By Amy Norton HealthDay Reporter
THURSDAY, Feb. 11, 2021 (HealthDay News)
Experts were quick to point out the finding does not prove cause and effect, and the reasons for the antibiotic use — rather than the drug — might explain the link, said lead researcher Cecilie Skaarup Uldbjerg, of Aarhus University in Denmark.
Dr. Anthony Scialli, an expert in the reproductive effects of medications, went further.
He said it’s likely that something else explains the small increase in asthma risk.
Maternal infections are one possibility, agreed Scialli, a clinical professor of obstetrics and gynecology at George Washington University School of Medicine, in Washington, D.C.
Scialli is a member of the nonprofit Organization of Teratology Information Specialists. The group runs the MotherToBaby service, which provides research-based information on the effects of medications during pregnancy.
It’s always wise for pregnant women to avoid taking medications that are not absolutely necessary, Scialli said. Antibiotics, which are overprescribed to the general population, are no exception, he noted.
But pregnant women should not forgo a needed antibiotic based on these findings, Uldbjerg said.
“Antibiotics in pregnancy prevent and treat infections in mother and fetus,” Uldbjerg said. “And in some cases, they are eventually lifesaving.”
Why would prenatal antibiotics have any bearing on asthma risk years later? The hypothesis, Uldbjerg explained, is this: The drugs may alter the makeup of the mother’s microbiome — the trillions of bacteria and other microbes that dwell in and on the human body.
That’s relevant because an infant’s initial microbiome is largely determined by mom’s. Since the microbiome is key in immune system development, it’s plausible that prenatal antibiotics could sway a child’s likelihood of developing asthma, the theory goes.
The new study, published online Feb. 9 in the Archives of Disease in Childhood, is not the first to look for a connection.
Others have, and come to mixed conclusions. According to Uldbjerg, this study addressed some “shortcomings” of previous research by using data from a large study sample: Over 32,600 children who were followed starting from birth.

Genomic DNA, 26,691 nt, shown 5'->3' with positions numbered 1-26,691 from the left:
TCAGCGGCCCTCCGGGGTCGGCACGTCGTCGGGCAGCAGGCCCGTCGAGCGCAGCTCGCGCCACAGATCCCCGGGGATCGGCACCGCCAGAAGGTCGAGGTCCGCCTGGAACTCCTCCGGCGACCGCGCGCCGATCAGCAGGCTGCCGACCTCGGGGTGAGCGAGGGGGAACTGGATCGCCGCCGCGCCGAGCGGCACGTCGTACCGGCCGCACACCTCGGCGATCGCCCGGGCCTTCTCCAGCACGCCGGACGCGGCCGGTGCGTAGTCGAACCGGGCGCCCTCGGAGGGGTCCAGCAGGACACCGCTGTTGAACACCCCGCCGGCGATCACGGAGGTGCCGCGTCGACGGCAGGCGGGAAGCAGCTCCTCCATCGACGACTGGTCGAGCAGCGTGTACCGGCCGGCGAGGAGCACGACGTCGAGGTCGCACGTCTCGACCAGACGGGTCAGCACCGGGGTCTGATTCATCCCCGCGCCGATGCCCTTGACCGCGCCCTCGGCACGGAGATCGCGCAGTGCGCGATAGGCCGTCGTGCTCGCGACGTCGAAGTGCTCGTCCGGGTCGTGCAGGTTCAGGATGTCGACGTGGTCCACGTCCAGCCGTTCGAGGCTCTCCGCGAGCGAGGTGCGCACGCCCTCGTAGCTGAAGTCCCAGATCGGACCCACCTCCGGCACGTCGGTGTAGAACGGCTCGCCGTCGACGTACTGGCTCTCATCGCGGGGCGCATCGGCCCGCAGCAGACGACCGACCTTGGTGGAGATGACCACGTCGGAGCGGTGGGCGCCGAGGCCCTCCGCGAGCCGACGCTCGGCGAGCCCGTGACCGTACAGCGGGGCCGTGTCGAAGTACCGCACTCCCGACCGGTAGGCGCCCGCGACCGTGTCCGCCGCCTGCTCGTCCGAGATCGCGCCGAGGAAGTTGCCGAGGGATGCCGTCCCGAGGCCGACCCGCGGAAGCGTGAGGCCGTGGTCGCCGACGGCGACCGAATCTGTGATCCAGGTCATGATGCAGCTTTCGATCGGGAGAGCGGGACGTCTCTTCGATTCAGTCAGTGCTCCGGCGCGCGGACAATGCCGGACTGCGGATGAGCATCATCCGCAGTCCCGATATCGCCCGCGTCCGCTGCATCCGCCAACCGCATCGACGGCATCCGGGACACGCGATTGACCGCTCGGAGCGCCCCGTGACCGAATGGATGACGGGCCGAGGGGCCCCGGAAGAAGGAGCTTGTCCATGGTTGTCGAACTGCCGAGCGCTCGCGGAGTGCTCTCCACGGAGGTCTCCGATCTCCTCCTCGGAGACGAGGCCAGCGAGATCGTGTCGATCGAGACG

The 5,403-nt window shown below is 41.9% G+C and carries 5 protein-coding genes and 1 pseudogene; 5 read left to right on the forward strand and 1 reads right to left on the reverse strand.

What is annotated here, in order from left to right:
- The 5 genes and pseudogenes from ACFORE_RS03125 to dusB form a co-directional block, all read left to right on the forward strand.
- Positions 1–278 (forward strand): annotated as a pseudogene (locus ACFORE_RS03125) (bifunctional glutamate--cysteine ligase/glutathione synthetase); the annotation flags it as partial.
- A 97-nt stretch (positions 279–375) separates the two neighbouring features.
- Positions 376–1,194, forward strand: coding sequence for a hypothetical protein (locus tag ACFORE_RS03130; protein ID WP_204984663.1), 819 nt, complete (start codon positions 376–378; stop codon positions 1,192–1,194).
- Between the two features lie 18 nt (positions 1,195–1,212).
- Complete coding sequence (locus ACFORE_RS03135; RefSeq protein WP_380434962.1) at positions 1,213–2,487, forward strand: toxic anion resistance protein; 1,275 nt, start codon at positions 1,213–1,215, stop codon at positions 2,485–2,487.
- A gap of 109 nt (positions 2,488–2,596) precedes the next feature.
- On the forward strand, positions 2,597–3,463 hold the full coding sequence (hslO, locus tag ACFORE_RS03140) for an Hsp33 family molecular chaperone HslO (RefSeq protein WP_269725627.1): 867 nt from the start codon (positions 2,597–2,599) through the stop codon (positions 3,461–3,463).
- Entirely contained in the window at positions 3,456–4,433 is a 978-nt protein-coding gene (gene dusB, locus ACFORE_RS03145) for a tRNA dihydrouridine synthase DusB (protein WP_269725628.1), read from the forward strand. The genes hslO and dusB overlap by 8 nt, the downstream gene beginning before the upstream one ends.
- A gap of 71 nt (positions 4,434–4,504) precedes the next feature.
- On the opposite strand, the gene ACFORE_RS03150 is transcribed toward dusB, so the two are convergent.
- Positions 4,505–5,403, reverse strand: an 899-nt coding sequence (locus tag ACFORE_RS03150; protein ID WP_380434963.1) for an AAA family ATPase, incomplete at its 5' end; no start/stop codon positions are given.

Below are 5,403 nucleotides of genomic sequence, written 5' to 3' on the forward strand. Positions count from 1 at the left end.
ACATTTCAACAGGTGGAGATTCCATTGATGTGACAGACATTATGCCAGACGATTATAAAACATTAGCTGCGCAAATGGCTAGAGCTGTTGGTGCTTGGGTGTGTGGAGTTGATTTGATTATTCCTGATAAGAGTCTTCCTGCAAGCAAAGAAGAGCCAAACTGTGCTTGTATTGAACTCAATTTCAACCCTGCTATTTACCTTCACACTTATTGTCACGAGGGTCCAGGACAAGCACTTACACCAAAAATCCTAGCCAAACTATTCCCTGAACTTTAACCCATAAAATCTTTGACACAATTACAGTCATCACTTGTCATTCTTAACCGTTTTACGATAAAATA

Overall, 17% were exposed to antibiotics prenatally, based on their mothers’ reports. Of those children, 14.6% were diagnosed with asthma, versus 12.7% of those with no antibiotic exposure before birth.
The researchers accounted for some factors that might explain the difference, such as parents’ history of asthma or mothers’ smoking during pregnancy. And antibiotics were still tied to kids’ asthma risk.
That was only the case, however, for children born vaginally. If they’d been exposed to prenatal antibiotics in the second or third trimester, their odds of asthma were 17% higher, versus kids unexposed to the drugs.
That, Scialli cautioned, is a small increase in risk, which boosts the chances that other, “confounding” factors account for the link.
According to Uldbjerg, the fact that the association was confined to children born vaginally is interesting: It’s in keeping with the theory on the disrupted maternal microbiome, she said.
Babies born vaginally would have mom’s internal microbiome transferred to them on the journey through the birth canal. But those born by C-section, Uldbjerg said, would acquire microbes from mom’s skin and the “immediate environment,” which, in theory, could make prenatal antibiotic use less of a factor in later asthma risk.
But all of that is speculation, both Uldbjerg and Scialli stressed.
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Uldbjerg noted that relatively few children were born by C-section and prenatally exposed to antibiotics, and that might be why the findings were different for them.
Despite the uncertainty, she said there are already reasons to be cautious about prescribing antibiotics during pregnancy, and it should only be done when necessary.
MotherToBaby has more on medications during pregnancy.
SOURCES: Cecilie Skaarup Uldbjerg, department of public health, Aarhus University, Aarhus, Denmark; Anthony Scialli, MD, clinical professor, obstetrics and gynecology, George Washington University School of Medicine, Washington, D.C., expert member, Organization of Teratology Information Specialists, Brentwood, Tenn.; Archives of Disease in Childhood, Feb. 9, 2021, online
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